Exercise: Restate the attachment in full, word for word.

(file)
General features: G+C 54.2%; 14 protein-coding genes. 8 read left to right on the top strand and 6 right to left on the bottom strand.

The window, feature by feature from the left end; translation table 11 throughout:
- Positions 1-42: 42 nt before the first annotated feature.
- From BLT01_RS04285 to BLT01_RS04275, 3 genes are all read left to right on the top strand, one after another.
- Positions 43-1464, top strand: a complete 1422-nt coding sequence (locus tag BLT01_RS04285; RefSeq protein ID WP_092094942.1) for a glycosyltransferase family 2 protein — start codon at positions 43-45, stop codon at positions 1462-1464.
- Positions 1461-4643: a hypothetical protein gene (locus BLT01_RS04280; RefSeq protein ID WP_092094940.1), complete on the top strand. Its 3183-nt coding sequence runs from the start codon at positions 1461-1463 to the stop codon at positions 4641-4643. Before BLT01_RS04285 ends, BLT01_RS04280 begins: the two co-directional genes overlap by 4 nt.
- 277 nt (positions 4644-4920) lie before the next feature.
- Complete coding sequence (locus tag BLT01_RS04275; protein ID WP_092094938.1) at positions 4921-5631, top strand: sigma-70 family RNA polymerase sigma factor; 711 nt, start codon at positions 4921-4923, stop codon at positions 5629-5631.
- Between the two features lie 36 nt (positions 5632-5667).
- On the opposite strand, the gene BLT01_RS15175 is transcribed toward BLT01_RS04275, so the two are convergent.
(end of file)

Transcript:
General features: G+C 54.2%; 14 protein-coding genes. 8 read left to right on the top strand and 6 right to left on the bottom strand.

The window, feature by feature from the left end; translation table 11 throughout:
- Positions 1-42: 42 nt before the first annotated feature.
- From BLT01_RS04285 to BLT01_RS04275, 3 genes are all read left to right on the top strand, one after another.
- Positions 43-1464, top strand: a complete 1422-nt coding sequence (locus tag BLT01_RS04285; RefSeq protein ID WP_092094942.1) for a glycosyltransferase family 2 protein — start codon at positions 43-45, stop codon at positions 1462-1464.
- Positions 1461-4643: a hypothetical protein gene (locus BLT01_RS04280; RefSeq protein ID WP_092094940.1), complete on the top strand. Its 3183-nt coding sequence runs from the start codon at positions 1461-1463 to the stop codon at positions 4641-4643. Before BLT01_RS04285 ends, BLT01_RS04280 begins: the two co-directional genes overlap by 4 nt.
- 277 nt (positions 4644-4920) lie before the next feature.
- Complete coding sequence (locus tag BLT01_RS04275; protein ID WP_092094938.1) at positions 4921-5631, top strand: sigma-70 family RNA polymerase sigma factor; 711 nt, start codon at positions 4921-4923, stop codon at positions 5629-5631.
- Between the two features lie 36 nt (positions 5632-5667).
- On the opposite strand, the gene BLT01_RS15175 is transcribed toward BLT01_RS04275, so the two are convergent.